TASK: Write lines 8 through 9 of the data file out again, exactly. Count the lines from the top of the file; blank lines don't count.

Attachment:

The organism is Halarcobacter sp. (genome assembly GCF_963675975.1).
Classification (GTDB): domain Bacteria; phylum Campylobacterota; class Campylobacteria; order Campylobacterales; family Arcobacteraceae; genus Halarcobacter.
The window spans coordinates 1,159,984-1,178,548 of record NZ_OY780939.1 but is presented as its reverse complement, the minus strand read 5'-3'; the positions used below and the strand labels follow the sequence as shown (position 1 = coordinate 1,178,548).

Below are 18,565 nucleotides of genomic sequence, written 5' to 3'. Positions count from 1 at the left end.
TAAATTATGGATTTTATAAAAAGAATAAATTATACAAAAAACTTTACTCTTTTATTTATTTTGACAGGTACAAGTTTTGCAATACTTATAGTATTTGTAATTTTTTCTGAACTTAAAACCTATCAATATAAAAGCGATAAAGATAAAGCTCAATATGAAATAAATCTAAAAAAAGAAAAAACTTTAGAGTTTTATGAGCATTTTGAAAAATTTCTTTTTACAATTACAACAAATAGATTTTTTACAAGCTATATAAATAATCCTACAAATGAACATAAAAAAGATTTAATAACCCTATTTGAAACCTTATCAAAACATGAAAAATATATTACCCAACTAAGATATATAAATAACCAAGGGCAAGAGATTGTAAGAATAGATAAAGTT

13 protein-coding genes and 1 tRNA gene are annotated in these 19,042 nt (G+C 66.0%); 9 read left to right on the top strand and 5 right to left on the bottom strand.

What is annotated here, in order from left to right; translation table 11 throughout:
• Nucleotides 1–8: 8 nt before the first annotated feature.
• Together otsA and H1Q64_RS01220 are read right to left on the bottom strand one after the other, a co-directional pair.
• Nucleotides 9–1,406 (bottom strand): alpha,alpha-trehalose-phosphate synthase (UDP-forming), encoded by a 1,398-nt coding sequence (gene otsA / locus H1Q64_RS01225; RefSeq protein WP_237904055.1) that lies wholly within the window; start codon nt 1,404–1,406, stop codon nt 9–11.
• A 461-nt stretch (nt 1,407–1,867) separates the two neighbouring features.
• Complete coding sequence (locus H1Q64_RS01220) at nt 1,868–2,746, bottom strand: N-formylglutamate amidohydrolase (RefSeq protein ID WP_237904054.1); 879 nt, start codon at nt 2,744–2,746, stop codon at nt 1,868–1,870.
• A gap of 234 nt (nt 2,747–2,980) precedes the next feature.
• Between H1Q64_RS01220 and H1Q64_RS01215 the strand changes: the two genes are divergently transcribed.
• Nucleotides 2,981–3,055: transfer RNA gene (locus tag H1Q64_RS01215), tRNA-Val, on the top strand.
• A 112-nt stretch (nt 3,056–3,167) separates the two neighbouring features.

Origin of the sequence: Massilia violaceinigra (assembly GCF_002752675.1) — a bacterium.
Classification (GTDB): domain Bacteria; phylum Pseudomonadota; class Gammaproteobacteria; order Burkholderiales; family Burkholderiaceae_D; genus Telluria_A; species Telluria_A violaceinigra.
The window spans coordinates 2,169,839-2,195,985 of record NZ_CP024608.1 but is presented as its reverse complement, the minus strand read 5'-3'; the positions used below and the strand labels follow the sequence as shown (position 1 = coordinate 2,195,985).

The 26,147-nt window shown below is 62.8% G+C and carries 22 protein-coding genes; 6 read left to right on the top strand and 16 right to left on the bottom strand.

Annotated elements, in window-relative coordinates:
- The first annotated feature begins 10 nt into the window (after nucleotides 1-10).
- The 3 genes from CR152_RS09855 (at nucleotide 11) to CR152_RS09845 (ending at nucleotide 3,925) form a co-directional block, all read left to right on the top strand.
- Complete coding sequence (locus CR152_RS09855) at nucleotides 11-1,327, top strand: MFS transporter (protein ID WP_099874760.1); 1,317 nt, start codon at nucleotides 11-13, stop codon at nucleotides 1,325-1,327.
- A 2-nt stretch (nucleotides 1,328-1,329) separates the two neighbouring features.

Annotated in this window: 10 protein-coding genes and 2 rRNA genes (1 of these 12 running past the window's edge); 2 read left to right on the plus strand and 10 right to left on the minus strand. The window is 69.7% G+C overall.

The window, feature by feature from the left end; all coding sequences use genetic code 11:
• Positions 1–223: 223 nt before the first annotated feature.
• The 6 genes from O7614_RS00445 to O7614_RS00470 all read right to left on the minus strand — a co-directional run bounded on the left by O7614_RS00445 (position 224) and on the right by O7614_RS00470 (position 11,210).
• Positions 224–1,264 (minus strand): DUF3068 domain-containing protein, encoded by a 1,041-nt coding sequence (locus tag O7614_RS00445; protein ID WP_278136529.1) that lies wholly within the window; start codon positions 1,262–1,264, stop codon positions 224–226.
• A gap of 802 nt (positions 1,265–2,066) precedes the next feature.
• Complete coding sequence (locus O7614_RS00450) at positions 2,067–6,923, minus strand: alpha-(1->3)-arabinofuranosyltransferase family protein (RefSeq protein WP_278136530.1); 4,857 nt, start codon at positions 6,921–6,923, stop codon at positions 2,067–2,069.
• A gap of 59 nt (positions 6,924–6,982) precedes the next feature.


• Nucleotides 1–8: 8 nt before the first annotated feature.
• Together otsA and H1Q64_RS01220 are read right to left on the bottom strand one after the other, a co-directional pair.